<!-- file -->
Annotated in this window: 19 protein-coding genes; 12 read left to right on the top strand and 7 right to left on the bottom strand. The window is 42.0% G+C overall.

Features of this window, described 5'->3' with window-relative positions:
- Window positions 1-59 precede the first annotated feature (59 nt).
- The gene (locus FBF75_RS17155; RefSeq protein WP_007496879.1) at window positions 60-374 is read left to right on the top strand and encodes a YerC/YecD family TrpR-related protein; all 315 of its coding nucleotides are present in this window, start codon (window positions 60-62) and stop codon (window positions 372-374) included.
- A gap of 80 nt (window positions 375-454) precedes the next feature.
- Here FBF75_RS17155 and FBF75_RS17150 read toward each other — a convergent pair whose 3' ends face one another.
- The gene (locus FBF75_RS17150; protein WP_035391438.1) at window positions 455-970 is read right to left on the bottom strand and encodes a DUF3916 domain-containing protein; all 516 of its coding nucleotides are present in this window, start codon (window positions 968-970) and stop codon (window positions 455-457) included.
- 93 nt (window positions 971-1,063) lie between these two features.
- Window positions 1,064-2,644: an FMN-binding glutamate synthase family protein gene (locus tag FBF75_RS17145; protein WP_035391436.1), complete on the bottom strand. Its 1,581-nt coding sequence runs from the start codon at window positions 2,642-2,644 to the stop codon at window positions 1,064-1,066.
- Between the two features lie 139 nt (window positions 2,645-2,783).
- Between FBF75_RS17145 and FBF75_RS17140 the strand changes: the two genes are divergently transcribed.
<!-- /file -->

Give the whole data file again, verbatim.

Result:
Annotated in this window: 19 protein-coding genes; 12 read left to right on the top strand and 7 right to left on the bottom strand. The window is 42.0% G+C overall.

Features of this window, described 5'->3' with window-relative positions:
- Window positions 1-59 precede the first annotated feature (59 nt).
- The gene (locus FBF75_RS17155; RefSeq protein WP_007496879.1) at window positions 60-374 is read left to right on the top strand and encodes a YerC/YecD family TrpR-related protein; all 315 of its coding nucleotides are present in this window, start codon (window positions 60-62) and stop codon (window positions 372-374) included.
- A gap of 80 nt (window positions 375-454) precedes the next feature.
- Here FBF75_RS17155 and FBF75_RS17150 read toward each other — a convergent pair whose 3' ends face one another.
- The gene (locus FBF75_RS17150; protein WP_035391438.1) at window positions 455-970 is read right to left on the bottom strand and encodes a DUF3916 domain-containing protein; all 516 of its coding nucleotides are present in this window, start codon (window positions 968-970) and stop codon (window positions 455-457) included.
- 93 nt (window positions 971-1,063) lie between these two features.
- Window positions 1,064-2,644: an FMN-binding glutamate synthase family protein gene (locus tag FBF75_RS17145; protein WP_035391436.1), complete on the bottom strand. Its 1,581-nt coding sequence runs from the start codon at window positions 2,642-2,644 to the stop codon at window positions 1,064-1,066.
- Between the two features lie 139 nt (window positions 2,645-2,783).
- Between FBF75_RS17145 and FBF75_RS17140 the strand changes: the two genes are divergently transcribed.